Wit and wisdom for wordsmiths

How to channel your reluctant muse

Day 25 of Blogathon 2013

 

Do writers need muses? How about composers? Artists?

People have been arguing about the need for inspiration for millennia. For all we know, cave men waited for inspiration before they drew those horses and bison on the cave walls at Lescaux .

The Latin root of inspiration is “breathing in,” so it’s easy to see how the word came to mean finding the energy to create.

The ancient Greeks personified inspiration with nine goddesses they called the Muses. Museums were originally places to honor the muses.

Today, “inspiration” and “muse” have become all-but synonymous and are applied to everything from cars to terrorism.

There’s a Honda named Inspire. A Carnival cruise ship. A computer program. A religious cable network. A fragrance. A racehorse. A 1931 film starring Greta Garbo.  A southern Gospel group. A whole category of fiction.

Scarily, there’s an online magazine called Inspire published by al-Qaeda.

In New Orleans, the muses are the inspiration for the all-female Mardi Gras krewe   that parades the Thursday before Mardi Gras. Along the traditional Uptown route, paraders cross streets named for each of the nine Muses.

But for writers, the muse has come to mean the mysterious guiding spirit we need to create. The problem is that the muse is fickle.

As Erica Jong put it, “ [the muse] won’t be summoned. She alights when it damn well pleases her. She falls in love with one artist, then deserts him for another. She’s a real bitch!”

But when the muse does alight and bring inspiration, Vladimir Nabokov described the feeling as “a prefatory glow,” and (I love this one) “the feeling of tickly well-being.”

(Well, he did write “Lolita.”)

But here’s the key question. When the muse is off visiting someone else, does that mean we can just go to the beach?

Every serious writer tells us the muse can’t be summoned. That the secret of writing well is to put our asses in our chairs and write. That the muse will visit while we’re working, not before.

I agree. But I think there’s more to it than that.

Yes, the muse visits when we sit down and write. But that’s not the only time. She visits whenever we do something that provokes ideas.

She visits when we read. When we go for walks and really notice what we’re seeing. She visits when we talk with other writers. When we cook, or daydream or practice yoga.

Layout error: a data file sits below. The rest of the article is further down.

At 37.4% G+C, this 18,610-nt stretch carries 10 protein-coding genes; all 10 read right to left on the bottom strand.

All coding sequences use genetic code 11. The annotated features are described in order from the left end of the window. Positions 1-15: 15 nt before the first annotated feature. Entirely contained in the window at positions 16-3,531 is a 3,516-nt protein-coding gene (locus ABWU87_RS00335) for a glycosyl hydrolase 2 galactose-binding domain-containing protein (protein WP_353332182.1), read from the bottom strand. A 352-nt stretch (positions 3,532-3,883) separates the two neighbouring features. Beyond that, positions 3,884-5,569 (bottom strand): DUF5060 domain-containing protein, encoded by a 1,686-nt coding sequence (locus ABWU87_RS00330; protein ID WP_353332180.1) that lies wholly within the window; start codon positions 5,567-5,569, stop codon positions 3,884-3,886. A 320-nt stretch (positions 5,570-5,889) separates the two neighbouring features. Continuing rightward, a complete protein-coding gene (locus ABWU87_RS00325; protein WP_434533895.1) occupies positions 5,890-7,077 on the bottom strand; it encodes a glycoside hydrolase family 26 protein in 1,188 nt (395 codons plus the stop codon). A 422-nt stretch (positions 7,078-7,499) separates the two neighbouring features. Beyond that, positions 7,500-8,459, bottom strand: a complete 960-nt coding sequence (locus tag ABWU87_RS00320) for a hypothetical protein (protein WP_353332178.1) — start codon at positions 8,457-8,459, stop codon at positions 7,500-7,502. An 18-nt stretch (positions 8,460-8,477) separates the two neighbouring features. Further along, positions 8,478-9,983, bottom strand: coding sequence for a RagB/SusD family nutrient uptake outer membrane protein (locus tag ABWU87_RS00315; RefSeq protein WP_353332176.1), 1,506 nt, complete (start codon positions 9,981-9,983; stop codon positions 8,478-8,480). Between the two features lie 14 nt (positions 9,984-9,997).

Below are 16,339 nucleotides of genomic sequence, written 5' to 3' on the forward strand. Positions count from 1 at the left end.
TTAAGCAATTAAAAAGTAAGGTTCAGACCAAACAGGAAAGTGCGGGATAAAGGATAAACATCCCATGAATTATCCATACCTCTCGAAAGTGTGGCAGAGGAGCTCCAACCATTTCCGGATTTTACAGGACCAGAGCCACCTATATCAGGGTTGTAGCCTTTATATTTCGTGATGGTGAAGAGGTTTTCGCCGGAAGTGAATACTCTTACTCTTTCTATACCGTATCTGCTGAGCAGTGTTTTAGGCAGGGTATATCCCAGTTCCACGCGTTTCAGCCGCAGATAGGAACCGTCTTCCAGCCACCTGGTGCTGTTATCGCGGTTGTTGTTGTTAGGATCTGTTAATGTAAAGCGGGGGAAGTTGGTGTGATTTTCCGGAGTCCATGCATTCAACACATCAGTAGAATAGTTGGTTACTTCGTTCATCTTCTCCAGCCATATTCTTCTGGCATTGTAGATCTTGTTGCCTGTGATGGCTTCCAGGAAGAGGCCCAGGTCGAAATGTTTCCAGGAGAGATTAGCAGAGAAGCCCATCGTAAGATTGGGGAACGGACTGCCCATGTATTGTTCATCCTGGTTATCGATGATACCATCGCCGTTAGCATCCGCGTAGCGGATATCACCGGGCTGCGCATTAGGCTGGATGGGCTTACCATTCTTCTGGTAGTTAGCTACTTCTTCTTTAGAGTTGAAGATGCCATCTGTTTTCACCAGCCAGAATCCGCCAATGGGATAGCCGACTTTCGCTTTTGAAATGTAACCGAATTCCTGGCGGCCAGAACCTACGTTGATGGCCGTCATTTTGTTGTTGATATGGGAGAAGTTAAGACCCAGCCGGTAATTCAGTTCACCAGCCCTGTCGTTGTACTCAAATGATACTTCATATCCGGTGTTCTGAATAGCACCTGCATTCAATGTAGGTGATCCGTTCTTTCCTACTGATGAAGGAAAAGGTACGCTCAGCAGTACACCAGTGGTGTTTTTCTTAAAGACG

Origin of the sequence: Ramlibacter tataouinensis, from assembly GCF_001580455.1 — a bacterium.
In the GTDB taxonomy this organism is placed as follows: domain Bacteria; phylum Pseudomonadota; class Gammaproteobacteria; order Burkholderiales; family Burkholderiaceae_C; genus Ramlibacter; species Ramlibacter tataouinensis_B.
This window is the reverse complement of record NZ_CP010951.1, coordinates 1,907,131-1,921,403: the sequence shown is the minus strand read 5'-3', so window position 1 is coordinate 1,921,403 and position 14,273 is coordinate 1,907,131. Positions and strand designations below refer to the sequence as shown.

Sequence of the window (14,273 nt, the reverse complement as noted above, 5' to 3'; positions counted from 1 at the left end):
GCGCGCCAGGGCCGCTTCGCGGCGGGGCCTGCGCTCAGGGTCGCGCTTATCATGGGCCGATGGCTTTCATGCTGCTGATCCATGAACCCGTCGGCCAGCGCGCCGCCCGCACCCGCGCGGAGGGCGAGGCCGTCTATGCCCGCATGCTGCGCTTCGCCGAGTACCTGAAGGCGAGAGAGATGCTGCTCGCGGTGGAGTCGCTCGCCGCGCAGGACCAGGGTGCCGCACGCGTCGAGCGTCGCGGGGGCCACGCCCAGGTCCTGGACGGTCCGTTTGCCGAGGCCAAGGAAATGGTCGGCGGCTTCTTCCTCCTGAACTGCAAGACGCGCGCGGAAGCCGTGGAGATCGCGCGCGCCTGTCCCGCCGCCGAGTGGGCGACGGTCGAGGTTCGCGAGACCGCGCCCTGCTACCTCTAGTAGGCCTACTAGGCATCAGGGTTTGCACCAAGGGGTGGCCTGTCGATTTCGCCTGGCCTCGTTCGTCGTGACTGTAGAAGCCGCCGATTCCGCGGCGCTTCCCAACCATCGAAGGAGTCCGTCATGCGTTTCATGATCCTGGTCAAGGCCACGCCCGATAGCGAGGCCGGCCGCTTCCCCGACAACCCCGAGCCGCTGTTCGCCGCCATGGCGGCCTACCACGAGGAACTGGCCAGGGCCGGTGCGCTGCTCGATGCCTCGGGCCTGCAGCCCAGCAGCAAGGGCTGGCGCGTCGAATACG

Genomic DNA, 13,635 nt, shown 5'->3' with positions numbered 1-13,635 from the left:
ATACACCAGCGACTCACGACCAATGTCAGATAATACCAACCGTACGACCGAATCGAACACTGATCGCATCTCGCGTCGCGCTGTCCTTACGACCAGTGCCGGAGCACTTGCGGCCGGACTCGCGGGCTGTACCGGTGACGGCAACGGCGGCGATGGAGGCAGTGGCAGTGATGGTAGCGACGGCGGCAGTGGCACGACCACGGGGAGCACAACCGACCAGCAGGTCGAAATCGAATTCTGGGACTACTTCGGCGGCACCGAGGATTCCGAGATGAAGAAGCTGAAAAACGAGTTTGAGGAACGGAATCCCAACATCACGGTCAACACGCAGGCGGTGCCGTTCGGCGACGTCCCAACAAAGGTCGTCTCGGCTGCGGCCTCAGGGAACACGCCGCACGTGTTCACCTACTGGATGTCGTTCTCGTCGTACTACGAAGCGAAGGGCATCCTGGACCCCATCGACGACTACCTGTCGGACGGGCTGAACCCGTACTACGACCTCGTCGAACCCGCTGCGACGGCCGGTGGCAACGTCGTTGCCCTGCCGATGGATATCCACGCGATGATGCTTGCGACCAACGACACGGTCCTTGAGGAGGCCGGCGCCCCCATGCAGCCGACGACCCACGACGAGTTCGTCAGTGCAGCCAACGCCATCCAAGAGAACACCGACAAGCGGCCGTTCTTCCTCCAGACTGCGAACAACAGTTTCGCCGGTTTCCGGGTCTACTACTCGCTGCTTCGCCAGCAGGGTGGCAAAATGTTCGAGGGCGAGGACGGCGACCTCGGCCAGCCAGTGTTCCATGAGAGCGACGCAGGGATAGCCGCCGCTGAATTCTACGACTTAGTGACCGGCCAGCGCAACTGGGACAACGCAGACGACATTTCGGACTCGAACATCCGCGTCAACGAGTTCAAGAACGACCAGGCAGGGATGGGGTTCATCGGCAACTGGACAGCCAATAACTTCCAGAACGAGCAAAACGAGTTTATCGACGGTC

She visits when we try something we’ve never tried before to see if it works. When we take risks.

The trick is to recognize the muse when she visits, because she wears a lot of costumes.  And then to listen to her.

What about you? How does the muse visit you? How to you know?

Comment above.

2 Responses to How to channel your reluctant muse

  1. Jean Gogolin says:

    I haven’t seen the Elizabeth Gilbert TED talk, so many thanks for letting me know about it. Nor did I know the idea of a writer’s being entirely responsible for her success was a recent idea. Interesting.

    Funny. The muse visits me while I’m in the shower too. I think it’s the hot water pounding on my head.

  2. Evelyn says:

    Jean,

    The more I read and engage with the world, the more the muse visits. She also comes when I am in the shower or when I am brushing my teeth. I just keep a pen and paper handy.

    Have you seen Elizabeth Gilbert’s TED talk about the muse? I love her telling of the history of the muse and how it’s only in recent history that the notion of the writer being entirely responsible for his/her success has come into being. Worth a look if you haven’t: http://www.ted.com/talks/elizabeth_gilbert_on_genius.html

    Evelyn
    Evelyn recently posted..What Google, Netflix, and Zumba Have in Common

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